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Earth in this scenario still rotates once every 24 hours, and the temperate zone still has four seasons, each one lasting three months.

But in this scenario, a temperate summer has the sun shining for 18 hours, whereas a temperate winter has the sun shining for only six.

What kind of axial tilt would allow such a transition? And how would ecosystems be affected?

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Same axial tilt as Earth (23,4°) will do just fine.

If your looking for a place with 18h of daylight in summer and 6h in winter, look for this graphic.


Image used courtesy of Wikipedia user Cmglee under the Creative Commons Attribution-Share Alike 3.0 Unported license.

Basically, every place on Earth near the 60th parallel will have these characteristics regarding the daylight duration.

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  • $\begingroup$ That's only one degree. This scenario is if such solar influence affects the whole zone. $\endgroup$ – JohnWDailey Oct 11 '15 at 23:13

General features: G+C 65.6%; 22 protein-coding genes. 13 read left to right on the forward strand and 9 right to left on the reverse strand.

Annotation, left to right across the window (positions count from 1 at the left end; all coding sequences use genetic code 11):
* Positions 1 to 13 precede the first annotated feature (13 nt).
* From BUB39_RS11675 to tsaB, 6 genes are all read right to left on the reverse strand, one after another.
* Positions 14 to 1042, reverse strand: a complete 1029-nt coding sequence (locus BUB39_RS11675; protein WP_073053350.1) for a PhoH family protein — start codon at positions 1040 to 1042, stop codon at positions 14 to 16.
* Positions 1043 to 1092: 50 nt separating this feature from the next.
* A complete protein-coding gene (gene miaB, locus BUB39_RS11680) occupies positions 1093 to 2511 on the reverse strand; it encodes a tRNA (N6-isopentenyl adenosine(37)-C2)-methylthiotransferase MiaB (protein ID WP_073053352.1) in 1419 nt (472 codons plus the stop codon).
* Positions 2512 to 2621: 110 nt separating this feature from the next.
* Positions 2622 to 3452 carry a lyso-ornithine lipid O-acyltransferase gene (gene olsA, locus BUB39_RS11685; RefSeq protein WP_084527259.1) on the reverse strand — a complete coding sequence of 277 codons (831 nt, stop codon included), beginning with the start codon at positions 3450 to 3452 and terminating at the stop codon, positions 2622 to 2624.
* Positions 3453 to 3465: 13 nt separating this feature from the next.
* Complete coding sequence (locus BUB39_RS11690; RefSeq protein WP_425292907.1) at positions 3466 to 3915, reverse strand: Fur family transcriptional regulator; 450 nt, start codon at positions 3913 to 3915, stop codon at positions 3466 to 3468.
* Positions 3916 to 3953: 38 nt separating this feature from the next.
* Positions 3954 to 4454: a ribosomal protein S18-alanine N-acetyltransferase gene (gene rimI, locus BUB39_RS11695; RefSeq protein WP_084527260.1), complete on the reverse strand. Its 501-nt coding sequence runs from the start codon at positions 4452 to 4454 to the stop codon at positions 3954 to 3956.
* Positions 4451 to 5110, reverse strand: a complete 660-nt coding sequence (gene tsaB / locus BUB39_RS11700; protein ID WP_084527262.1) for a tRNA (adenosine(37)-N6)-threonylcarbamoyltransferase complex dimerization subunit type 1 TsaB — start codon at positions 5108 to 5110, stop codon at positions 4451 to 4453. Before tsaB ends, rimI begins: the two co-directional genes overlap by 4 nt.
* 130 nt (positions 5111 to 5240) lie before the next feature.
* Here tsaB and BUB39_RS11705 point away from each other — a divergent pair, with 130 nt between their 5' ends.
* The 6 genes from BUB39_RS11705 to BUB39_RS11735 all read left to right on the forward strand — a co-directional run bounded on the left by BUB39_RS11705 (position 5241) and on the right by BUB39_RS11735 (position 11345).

• $\begingroup$ @JohnWDailey you understand that the axial tilt is the cause of the change in seasons and without it, we would not have seasons? $\endgroup$ – Vincent Oct 11 '15 at 23:26
  • $\begingroup$ Furthermore, different latitudes will have a different daytime "transition". With no tilt, there is no transition. Whit a different tilt, the transition your looking for will be located at another latitude. $\endgroup$ – Vincent Oct 11 '15 at 23:32
  • $\begingroup$ @JohnWDailey - "That's only one degree. This scenario is if such solar influence affects the whole zone" But the intensity of solar radiation is completely irrelevant to day/night lengths. It is not possible to have a "temperate zone" with the numbers you want. The length of day and night are controlled entirely by axial tilt and latitude. Unless you know both, you cannot know the durations (except for zero tilt, of course.) $\endgroup$ – WhatRoughBeast Oct 12 '15 at 20:32

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